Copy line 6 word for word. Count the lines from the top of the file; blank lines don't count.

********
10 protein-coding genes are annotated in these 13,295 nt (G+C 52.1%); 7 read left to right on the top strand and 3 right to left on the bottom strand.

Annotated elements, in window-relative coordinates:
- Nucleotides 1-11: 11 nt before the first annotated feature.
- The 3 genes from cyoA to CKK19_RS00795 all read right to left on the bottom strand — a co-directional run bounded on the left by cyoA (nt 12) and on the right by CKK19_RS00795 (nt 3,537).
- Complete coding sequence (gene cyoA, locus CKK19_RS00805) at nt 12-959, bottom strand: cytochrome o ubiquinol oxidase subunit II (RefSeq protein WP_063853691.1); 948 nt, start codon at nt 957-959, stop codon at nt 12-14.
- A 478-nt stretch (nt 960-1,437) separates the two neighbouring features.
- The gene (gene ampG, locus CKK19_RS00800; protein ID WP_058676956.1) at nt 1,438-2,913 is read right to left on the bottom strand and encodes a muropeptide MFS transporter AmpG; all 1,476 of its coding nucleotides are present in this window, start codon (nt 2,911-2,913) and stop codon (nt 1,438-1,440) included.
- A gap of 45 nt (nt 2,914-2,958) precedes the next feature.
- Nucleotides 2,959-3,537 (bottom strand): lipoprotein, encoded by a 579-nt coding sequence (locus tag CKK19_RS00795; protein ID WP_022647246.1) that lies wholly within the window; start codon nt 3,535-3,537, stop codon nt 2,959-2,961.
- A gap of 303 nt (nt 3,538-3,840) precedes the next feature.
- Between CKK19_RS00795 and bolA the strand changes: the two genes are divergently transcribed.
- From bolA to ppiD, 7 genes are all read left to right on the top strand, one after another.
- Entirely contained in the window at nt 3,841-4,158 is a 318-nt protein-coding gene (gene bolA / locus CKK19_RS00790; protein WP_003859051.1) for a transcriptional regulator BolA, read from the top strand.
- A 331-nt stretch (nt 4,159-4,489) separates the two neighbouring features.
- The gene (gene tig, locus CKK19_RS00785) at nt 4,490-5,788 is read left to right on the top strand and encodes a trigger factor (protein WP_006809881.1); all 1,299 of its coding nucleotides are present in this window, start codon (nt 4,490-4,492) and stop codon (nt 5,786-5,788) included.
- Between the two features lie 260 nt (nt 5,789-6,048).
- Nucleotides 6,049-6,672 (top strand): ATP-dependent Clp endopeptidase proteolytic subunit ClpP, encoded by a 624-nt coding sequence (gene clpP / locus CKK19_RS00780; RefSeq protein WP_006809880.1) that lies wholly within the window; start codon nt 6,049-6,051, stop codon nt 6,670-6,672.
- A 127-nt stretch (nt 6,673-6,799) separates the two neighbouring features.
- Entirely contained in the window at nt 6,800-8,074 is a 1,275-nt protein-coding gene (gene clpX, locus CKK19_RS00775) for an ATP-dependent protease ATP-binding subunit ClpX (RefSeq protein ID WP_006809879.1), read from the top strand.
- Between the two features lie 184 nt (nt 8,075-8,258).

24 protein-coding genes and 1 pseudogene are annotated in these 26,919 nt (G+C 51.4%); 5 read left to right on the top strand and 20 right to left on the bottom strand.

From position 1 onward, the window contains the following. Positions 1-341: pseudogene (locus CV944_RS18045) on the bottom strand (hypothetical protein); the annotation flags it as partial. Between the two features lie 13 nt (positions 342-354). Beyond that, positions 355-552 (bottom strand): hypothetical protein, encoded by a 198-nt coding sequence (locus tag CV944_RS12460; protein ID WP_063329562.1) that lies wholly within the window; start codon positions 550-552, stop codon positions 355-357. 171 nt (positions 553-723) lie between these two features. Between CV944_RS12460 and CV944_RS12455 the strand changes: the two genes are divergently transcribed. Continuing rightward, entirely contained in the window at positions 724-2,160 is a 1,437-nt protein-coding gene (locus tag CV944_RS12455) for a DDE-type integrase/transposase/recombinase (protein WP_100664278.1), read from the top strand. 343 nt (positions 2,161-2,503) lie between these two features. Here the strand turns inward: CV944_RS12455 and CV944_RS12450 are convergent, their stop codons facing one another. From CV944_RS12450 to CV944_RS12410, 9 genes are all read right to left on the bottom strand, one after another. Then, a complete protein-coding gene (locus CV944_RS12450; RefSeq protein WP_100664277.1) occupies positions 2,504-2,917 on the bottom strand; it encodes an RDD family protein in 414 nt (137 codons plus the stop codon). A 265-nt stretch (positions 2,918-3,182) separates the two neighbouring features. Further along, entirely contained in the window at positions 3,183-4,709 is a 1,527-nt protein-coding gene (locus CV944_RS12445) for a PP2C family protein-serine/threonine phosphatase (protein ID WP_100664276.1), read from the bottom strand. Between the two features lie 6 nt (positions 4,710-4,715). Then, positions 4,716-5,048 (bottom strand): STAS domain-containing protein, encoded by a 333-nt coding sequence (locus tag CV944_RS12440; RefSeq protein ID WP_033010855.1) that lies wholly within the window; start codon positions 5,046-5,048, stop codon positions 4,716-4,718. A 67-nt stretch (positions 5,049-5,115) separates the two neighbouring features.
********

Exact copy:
- A 478-nt stretch (nt 960-1,437) separates the two neighbouring features.